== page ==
Tenzin Dickie: What are the challenges facing Tibetan exile now?
Pema Bhum: There are three challenges that I see. The first is that we are in danger of losing the connection between Tibetans inside Tibet and outside Tibet. The generation that came after 1950 is almost all gone now, meaning Tibetans who have direct experience of Tibet are almost all gone. Then there are the Tibetans who came around 1989, like me. Comparatively, there are not that many of us. And these Tibetans are now in their fifties, sixties, and seventies. It’s these Tibetans who are keeping in touch directly in contact with Tibetans inside Tibet. After this generation is gone, the generation of people who are directly in contact with those inside Tibet will be finished. There may be a few Tibetans born and raised in exile who communicate directly with Tibetans inside Tibet, but I don’t know of one.
The second challenge is that in order to solve the Tibet issue, we can’t see any way other than just being angry at the Chinese. We don’t know what else to do. So for us, being angry at the Chinese is a virtue and not being angry at the Chinese is a fault. His Holiness the Dalai Lama has proposed the Middle Way and the Tibetan people have accepted the Middle Way because the Dalai Lama proposed it. But in their hearts, their anger has not gone away. We don’t think about whether this anger is helpful or not. Is this anger helpful to the Tibetan cause? Is there another way to solve our problem other than holding on to this anger? There’s been a lot of change in the international scene and a lot of change inside Tibet, but this exile Tibetan anger is still the same.
Third, if we look at literature, it’s a very small number of people who read Tibetan literature. Our exile population is not that large, and the number of people who read and write Tibetan is small indeed. The ones who read and write Tibetan are the ones who came from Tibet, and that’s a small number of people. Sometimes, a print run of five hundred won’t sell out even after ten years. Finally, most of us are writing on the side because writing doesn’t provide our livelihood, so that means that the writer cannot spend a long time on the work perfecting it.
Tenzin Dickie: What is the state of modern Tibetan literature today? What do you think are the differences between the Tibetan literature inside and outside? Is there a difference?
Pema Bhum: There are three points I want to make – 1) It’s hard to say exactly that this is what modern Tibetan literature is, but what we call modern Tibetan literature in Tibet today is something that comes out of the literature praising the Chinese Communist Party. But later on, far from praising the CCP, writers began distancing themselves from Chinese Communist ideology and started gravitating toward western ideas and influence. 2) In Tibet, there’s a significant amount of Tibetan language readers. The number of people reading Tibetan grew a lot after the peaceful protests of 2008. I have some writer friends in Tibet, and some of them have sold ten or twenty copies of their books. Outside Tibet, it’s not like that. As I mentioned before, it’s hard to sell even five hundred copies. 3) In Tibet, there’s a nice ecosystem of writers and readers, researchers, and critics, commentators and journalists who will promote and discuss books. We don’t have that in exile. After the writer writes and publishes a book, that’s it. If a few people praise it online, that means the book’s doing really well. Most of the books just sink without a trace.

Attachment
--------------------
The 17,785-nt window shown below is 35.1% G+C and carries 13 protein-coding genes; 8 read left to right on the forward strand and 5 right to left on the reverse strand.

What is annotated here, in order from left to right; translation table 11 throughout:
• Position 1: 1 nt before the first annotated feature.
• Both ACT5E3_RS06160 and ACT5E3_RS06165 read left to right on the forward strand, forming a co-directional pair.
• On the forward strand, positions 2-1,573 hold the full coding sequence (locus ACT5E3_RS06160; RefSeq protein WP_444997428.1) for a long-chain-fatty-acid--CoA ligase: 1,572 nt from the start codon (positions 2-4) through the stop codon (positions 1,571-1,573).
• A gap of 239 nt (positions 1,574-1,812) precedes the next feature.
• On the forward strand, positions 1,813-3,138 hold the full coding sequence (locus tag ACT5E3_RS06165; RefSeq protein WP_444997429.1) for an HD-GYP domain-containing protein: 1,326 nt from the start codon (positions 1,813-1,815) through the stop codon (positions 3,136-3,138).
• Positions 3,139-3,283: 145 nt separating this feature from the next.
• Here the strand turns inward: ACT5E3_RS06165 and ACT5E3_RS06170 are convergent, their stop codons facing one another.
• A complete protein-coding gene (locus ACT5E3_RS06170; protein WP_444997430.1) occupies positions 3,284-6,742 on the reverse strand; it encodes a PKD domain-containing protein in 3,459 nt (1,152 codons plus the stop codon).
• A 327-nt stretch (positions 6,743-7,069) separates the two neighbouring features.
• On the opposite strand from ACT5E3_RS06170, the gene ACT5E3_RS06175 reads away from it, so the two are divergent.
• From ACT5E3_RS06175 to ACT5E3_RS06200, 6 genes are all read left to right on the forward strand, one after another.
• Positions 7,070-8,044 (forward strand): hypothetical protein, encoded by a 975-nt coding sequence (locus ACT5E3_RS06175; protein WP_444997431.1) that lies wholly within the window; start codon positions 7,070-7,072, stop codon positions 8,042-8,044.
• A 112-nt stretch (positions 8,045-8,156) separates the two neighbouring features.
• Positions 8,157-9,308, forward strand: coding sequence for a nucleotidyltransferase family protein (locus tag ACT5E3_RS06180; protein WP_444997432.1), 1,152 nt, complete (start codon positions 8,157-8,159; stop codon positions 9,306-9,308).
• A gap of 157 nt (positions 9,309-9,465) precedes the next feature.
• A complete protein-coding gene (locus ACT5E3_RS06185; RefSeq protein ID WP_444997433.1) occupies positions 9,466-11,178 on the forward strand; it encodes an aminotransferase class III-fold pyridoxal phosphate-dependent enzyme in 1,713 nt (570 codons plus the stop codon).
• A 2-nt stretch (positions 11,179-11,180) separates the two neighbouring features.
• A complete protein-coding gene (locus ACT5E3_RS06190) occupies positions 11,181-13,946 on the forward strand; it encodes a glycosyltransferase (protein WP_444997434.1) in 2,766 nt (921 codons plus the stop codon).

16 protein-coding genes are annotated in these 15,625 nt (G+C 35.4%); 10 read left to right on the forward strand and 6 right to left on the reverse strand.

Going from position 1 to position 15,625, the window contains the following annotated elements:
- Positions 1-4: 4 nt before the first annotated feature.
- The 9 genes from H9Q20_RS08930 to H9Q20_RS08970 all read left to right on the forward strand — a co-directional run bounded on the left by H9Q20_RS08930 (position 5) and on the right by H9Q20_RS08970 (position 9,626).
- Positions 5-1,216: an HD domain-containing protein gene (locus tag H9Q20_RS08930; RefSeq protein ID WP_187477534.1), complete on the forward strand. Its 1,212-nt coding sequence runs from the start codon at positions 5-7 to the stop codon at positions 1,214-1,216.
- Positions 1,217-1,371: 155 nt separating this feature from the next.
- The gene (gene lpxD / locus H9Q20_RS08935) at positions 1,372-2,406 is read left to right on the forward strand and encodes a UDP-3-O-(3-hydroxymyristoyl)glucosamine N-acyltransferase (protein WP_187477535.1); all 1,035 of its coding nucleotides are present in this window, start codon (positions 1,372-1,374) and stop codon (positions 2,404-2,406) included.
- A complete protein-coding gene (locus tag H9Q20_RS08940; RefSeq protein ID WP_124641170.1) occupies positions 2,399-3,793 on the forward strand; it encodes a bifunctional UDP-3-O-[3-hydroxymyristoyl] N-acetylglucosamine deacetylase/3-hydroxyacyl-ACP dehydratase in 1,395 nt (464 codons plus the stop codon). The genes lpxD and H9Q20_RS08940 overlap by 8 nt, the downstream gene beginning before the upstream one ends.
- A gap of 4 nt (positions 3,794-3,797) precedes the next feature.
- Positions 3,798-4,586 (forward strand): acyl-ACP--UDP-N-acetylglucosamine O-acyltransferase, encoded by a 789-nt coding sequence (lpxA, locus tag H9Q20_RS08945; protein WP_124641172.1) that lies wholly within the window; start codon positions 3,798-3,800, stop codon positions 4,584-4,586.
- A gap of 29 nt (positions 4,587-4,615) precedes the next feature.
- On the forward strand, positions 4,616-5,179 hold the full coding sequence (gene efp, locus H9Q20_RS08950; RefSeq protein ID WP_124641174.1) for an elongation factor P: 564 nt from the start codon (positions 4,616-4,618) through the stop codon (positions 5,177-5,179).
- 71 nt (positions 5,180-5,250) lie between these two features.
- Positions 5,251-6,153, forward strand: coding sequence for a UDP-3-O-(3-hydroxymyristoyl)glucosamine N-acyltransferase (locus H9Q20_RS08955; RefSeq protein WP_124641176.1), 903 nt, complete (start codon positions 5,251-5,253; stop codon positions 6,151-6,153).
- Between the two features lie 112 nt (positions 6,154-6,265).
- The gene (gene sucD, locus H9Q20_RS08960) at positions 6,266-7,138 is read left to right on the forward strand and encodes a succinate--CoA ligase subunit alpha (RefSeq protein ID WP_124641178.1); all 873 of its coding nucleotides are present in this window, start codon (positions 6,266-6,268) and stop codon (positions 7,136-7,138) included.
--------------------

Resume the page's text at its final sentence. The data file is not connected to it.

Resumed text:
Tenzin Dickie: You are not only a writer of modern Tibetan literature; you are also a scholar of modern Tibetan literature. Do you see a difference between the modern Tibetan literature coming out from inside Tibet or outside Tibet?
Pema Bhum: There are a few differences. The first difference is very clear. Writers inside Tibet don’t have freedom of expression. They can’t write anything that contradicts or goes against Communist ideology or official policy. Like I said earlier, I have a number of writer friends inside Tibet. Among them, I have friends who have been disappeared for a period of time because of something they wrote, or have been punished by having their freedom of movement restricted. I have one friend who is in prison right now. Outside, we don’t have a ban on anything. Any topic is allowed. In fact, the oppression and torture that Tibetans suffer under the Chinese is one of the main topics for writing in exile.
The second difference is that for writers inside Tibet, how they say something is more important than what they say. For example, because of influence from other literatures, we began to see free verse, magical realism, and stream of consciousness in Tibetan literature. Tibetan writers outside Tibet pay more attention to what they say rather than how they say it. There are writers in exile writing free verse but they didn’t innovate it, it came to them from inside Tibet. I haven’t paid much attention to Anglophone Tibetan literature, but I have friends who write in English with whom I have discussed literary issues. I have the feeling that they also pay more attention to what they say than how they say it.
Tibetan literature inside Tibet is inextricably tied to Chinese literature, influenced by Chinese literature. The highly popular and influential new poetry that we call free verse came to us from the Chinese. Actually, historically while we have had foreign influences on Tibetan literature, direct Chinese influence was quite rare.